Maintenance and champerty – litigation funding agreement and assignment of cause of action – whether champertous
D1–2, a solicitors’ firm and a barrister respectively, were alleged to have rendered negligent advice to a company, C, in about 2005 or 2006. P and C entered into an agreement (the “Funding Agreement”) whereby P agreed, inter alia, to lend $3.4 million to C at an interest rate of 25 percent for a term of two years for an intended litigation against Ds, guaranteed by the recourse to proceeds that C would recover from Ds, and entitling P to 20 percent of any such proceeds. About 14 months after the Funding Agreement, C issued a writ against Ds in the present action. About four months later, C assigned to P the cause of action against Ds and inter alia the right to the proceeds arising from such action (the “Assignment”) for $100,000 and 10 percent of the net proceeds of the action. P also gave notice of the Assignment to Ds and C removed itself substituting P in its place as plaintiff. Ds alleged that the Assignment was champertous. P denied this on the grounds that it was a major creditor of C and its controlling shareholder and so had a genuine commercial interest in the enforcement of the action; but failed to provide supporting documentary evidence. P eventually offered to cancel the Assignment and C would continue with the action. Ds then sought to strike out the action. Before the hearing of the striking-out application, P and C sought leave to add C as a plaintiff in the action. In a first decision (see  2 HKLRD 86) the Judge found that both the Funding Agreement and the Assignment were champertous and struck out P’s action, but deferred drawing up the order until after the joinder application was heard. In a second decision (see  3 HKLRD 292) the Judge refused to join C as a party to the action, finding that the proceedings had been abandoned by C which was the only party with locus to sue, and that the application to reinstate it was time-barred. P appealed against both decisions.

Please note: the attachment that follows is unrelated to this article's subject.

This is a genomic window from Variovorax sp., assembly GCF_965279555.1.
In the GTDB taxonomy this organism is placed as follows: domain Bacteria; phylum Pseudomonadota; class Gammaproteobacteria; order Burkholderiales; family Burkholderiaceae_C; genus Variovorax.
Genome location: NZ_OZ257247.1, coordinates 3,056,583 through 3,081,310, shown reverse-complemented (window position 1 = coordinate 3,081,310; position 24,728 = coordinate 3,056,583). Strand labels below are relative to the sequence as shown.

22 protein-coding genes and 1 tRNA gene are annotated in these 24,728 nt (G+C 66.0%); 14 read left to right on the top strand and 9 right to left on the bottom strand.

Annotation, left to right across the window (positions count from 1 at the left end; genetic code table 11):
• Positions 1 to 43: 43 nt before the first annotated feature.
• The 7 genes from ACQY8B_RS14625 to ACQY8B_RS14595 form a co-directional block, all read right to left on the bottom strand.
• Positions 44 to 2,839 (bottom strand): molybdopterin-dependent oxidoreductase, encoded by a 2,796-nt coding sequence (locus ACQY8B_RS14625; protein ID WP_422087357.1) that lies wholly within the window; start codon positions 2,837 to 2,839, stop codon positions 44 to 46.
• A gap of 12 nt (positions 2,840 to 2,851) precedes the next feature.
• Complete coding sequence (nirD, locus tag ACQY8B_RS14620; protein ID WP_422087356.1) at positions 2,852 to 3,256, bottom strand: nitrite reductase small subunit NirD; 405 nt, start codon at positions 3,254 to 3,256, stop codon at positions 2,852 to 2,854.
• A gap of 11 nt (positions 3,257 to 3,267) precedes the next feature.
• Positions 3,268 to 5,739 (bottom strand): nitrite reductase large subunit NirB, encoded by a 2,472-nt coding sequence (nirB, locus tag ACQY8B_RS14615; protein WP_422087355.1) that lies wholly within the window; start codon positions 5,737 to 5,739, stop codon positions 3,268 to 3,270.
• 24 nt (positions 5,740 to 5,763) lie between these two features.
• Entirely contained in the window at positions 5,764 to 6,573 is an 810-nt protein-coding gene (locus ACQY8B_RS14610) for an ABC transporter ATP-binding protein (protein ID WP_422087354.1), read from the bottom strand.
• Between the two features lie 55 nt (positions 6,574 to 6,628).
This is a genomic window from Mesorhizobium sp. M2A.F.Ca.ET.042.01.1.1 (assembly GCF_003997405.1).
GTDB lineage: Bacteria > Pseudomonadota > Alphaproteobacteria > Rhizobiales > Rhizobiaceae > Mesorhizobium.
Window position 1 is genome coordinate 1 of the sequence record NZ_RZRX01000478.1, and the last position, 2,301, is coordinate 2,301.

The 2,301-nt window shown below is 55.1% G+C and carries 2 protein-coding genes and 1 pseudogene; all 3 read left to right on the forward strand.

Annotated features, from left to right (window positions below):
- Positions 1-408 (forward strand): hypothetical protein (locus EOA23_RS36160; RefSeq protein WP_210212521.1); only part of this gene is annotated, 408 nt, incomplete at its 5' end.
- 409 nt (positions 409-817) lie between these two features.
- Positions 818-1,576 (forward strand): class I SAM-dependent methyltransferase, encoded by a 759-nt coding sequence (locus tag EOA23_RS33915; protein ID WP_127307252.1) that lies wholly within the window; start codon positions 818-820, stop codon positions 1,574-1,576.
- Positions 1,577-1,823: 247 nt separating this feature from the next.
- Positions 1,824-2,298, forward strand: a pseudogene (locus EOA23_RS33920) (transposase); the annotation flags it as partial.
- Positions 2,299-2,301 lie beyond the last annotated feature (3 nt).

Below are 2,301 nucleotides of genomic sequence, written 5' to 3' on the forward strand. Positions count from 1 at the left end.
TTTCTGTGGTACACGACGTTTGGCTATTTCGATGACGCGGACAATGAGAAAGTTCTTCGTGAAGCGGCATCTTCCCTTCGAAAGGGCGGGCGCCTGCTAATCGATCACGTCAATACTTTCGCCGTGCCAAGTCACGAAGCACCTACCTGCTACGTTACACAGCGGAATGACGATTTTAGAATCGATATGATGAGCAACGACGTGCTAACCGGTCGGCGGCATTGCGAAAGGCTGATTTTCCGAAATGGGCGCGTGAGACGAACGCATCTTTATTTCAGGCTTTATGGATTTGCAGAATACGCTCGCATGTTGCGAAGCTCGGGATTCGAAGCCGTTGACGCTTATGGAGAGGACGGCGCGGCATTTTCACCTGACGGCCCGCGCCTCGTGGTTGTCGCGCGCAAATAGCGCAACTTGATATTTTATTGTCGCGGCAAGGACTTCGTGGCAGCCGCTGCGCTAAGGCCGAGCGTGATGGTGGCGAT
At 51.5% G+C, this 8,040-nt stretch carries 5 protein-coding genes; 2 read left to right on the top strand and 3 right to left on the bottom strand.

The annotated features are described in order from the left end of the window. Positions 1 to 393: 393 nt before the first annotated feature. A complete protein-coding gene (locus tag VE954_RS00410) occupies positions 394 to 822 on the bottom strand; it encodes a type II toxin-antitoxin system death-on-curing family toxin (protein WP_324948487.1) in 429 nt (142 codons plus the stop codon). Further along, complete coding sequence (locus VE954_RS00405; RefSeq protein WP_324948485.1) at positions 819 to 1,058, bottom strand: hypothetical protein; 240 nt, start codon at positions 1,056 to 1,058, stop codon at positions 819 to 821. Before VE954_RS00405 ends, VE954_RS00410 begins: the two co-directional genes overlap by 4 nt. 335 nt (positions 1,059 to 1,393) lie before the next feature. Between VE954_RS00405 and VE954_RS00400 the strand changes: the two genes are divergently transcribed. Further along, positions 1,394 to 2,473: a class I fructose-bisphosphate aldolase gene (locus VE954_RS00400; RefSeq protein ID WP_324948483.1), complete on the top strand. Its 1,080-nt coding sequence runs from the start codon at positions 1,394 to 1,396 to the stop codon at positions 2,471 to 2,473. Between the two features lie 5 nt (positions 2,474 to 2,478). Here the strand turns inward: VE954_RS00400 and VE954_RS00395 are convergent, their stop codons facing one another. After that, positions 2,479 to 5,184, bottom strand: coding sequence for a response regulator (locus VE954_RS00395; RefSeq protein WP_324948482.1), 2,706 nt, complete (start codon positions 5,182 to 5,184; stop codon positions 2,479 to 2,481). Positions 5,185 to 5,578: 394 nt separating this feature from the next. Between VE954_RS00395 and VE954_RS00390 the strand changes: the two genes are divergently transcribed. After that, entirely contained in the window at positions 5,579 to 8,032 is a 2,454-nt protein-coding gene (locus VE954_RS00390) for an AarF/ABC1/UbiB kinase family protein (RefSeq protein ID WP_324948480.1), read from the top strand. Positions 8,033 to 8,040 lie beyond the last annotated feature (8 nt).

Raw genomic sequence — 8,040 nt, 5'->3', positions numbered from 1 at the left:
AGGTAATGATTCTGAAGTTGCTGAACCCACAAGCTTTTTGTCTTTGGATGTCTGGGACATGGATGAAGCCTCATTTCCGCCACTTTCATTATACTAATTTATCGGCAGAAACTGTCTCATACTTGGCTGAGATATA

Held, upholding the ruling on champerty, that:
- The finding of champerty would be upheld. All the aspects of the transaction should be taken together for the purpose of considering the single question whether there was wanton and officious intermeddling with the disputes of others in which the maintainer had no interest whatever, and where the assistance he rendered to the one or the other party was without justification or excuse. The Judge had examined the totality of the facts in concluding that the transactions would pose a genuine risk to the integrity of the Court’s processes. There were vastly disproportionate potential returns for the outlay in the Funding Agreement and the Assignment, which was relevant and significant to the genuineness of the impugned transaction. The transaction relied on made no or little commercial sense. The merits of the underlying claim need not always be taken into account in concluding that a transaction was champertous.